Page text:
The oil industry today took its fight against U.S. EPA's 2013 renewable fuel mandate to court, urging appellate judges to vacate the agency's target for biofuel use in gasoline and diesel.
In arguments this morning, the three-judge panel from the U.S. Court of Appeals for the District of Columbia Circuit posed hard questions to both the oil industry and U.S. EPA. Judges appeared skeptical of the merits of the oil industry's lawsuit as well as EPA's delay in issuing the yearly renewable fuel targets.
"Why in the world is EPA so egregiously late on this and so consistently late?" Judge Thomas Griffith asked.
EPA in August proposed a renewable fuel standard that requires refiners to blend 16.55 billion ethanol-equivalent gallons of renewable fuel in 2013. Of that total, 13.8 billion gallons was to be conventional ethanol and 2.75 billion gallons advanced biofuel not made from corn.
At the center of the case is whether EPA has discretion over and adequately considered carryover credits from previous years that refiners could use to comply with biofuel targets.
The court is also weighing whether EPA broke the law by issuing the final rule more than eight months after a statutory Nov. 30 deadline.
Monroe Energy LLC, a subsidiary of Delta Air Lines Inc., argued that the rule burdens merchant refiners like itself that do not blend their own ethanol and must meet their RFS obligations solely by purchasing credits known as Renewable Identification Numbers (RINs). It argues that EPA failed to account for other refiners hoarding their RINs, which correspond to gallons of ethanol, in 2013 to meet future compliance targets.
EPA's rule "poses devastating costs" on independent refiners, attorney David DeBruin, representing Monroe, told the judges. He said the refinery estimated it would spend $100 million to buy 2013 RINs.
"The critical fact is you have to consider 2014. This is a two-year currency," DeBruin said.
But Judge Judith Rogers said the agency did discuss carryover RINs in its final rule, pointing to a section in the appendix of the rule laying out expected carryover credits. And the agency testified that it expects refiners should have at least 1.2 billion credits available from the end of 2013 to use toward their 2014 obligations.
"We assume that the agency is not writing nonsense," Rogers said.
Rogers and Judge Cornelia "Nina" Pillard, both Democratic appointees, questioned whether EPA is even obligated to consider carryover credits. Pillard also asked why Monroe had not taken advantage of other ways to comply with the RFS.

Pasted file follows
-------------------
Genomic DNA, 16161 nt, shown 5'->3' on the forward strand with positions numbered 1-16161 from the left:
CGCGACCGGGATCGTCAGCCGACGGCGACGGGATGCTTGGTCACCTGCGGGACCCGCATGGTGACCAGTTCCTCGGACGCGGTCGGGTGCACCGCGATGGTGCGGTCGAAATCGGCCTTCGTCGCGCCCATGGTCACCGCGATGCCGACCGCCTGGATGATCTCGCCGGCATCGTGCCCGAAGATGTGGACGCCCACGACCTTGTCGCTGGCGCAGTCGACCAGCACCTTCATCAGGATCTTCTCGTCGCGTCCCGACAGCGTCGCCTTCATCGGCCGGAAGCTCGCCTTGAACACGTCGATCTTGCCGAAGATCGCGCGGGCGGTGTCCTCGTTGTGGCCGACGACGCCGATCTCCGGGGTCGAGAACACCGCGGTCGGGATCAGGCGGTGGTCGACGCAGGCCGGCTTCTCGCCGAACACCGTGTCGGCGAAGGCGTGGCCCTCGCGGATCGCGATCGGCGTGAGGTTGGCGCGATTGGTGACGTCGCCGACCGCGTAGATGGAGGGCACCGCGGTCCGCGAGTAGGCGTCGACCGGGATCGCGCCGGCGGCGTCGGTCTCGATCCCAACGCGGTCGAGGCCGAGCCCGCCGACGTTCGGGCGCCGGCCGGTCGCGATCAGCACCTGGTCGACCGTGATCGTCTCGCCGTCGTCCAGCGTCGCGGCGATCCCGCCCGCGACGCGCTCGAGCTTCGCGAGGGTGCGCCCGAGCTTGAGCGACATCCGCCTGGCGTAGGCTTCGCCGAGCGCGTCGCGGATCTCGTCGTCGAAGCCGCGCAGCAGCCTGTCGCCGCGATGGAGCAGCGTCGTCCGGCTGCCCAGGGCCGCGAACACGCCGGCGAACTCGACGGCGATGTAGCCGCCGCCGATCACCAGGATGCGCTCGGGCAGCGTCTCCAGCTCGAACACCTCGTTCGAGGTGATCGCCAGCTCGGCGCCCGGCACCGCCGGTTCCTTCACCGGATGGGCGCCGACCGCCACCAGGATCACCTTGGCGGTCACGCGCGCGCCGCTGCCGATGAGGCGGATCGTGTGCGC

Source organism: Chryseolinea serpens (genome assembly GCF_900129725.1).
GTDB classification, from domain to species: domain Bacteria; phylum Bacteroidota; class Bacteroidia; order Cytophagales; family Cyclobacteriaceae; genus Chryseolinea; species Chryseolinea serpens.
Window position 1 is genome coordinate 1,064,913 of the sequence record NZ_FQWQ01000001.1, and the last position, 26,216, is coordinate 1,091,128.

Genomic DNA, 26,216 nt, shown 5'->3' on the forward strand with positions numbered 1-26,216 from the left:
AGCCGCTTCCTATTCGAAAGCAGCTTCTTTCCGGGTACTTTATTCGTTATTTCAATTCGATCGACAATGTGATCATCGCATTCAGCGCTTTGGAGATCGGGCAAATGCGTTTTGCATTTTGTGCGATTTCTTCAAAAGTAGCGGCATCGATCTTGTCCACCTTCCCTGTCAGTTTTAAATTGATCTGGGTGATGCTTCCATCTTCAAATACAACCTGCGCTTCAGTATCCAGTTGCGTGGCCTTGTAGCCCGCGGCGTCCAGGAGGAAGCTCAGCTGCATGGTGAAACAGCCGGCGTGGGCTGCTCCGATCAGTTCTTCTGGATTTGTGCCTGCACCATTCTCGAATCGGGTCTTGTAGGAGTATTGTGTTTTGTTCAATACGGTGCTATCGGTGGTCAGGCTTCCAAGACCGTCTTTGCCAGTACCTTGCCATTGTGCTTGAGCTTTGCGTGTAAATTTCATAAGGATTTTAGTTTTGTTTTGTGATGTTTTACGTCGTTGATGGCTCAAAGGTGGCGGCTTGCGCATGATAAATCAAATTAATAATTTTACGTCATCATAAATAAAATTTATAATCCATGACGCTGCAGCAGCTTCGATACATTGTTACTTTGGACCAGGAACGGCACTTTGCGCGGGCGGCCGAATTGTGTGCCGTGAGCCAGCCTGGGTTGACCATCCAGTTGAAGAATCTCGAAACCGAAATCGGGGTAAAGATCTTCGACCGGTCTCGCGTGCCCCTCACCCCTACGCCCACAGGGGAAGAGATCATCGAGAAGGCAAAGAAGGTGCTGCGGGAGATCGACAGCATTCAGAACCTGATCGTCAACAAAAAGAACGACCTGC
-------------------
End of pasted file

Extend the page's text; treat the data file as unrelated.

Department of Justice attorney Lisa Bell, representing EPA, argued that Monroe has other compliance options beyond simply buying RINs on the market. It could, for example, purchase and market ethanol on its own.
Unlike Monroe, the American Petroleum Institute's arguments today centered on whether the delay in issuing the rule should be cause for overturning it. Although EPA issued a proposed rule in January of last year, it did not finalize the rule until August. The agency did, though, extend the compliance period for last year until June 2014.
Robert Long, an attorney representing API, argued that the delay hurt refiners because EPA used an updated version of fuel data in the final rule that would never have been considered if the agency had released the rule on time.
Long said EPA did not notify refiners that it would be using the updated fuel consumption data from the Energy Information Administration, which he said increased their burden under the standard.
The judges questioned why EPA shouldn't use the data, since they were more accurate than earlier data.
"If you don't dispute its accuracy, then what is the harm?" asked Griffith, a Republican appointee.
Griffith also at times seemed sympathetic to the industry argument.
"At some point, there has to be some line drawn here to give the regulated entities certainty," he said.
DOJ attorney Brian Lynk, representing EPA, said the agency's track record is not as bad as critics claim. He said last year's delay occurred because the agency was considering the blend wall, the term for the physical constraints to the amount of ethanol that can be used in the market, for the first time.
Rogers, though, raised concerns about whether the law allows API to challenge the delay in the first place. She indicated that the court may lack jurisdiction over issues related to the timeliness of the rule in the first place.
Long, API's counsel, argued that EPA had forfeited its right to raise jurisdictional concerns because it did not raise those concerns in court briefs. However, he also said API may be willing to put that challenge on hold while the court decides the other issues in the case.
The court has also put on hold API's challenge to the agency's standard for cellulosic biofuels, a subset of the RFS that mandates the blending of fuels made from plant-based materials like agricultural residues and grasses. EPA earlier this year independently said it would reconsider the target.
Monroe has asked for an expedited ruling on the case. EPA will likely wait for the lawsuit's conclusion to issue its final 2014 RFS. This year, the agency has proposed to lower the targets for both ethanol and advanced biofuels for the first time, based largely on blend wall concerns; both biofuel and oil industry groups have already threatened litigation (E&ENews PM, Nov. 15, 2013).
Reporter Jeremy Jacobs contributed.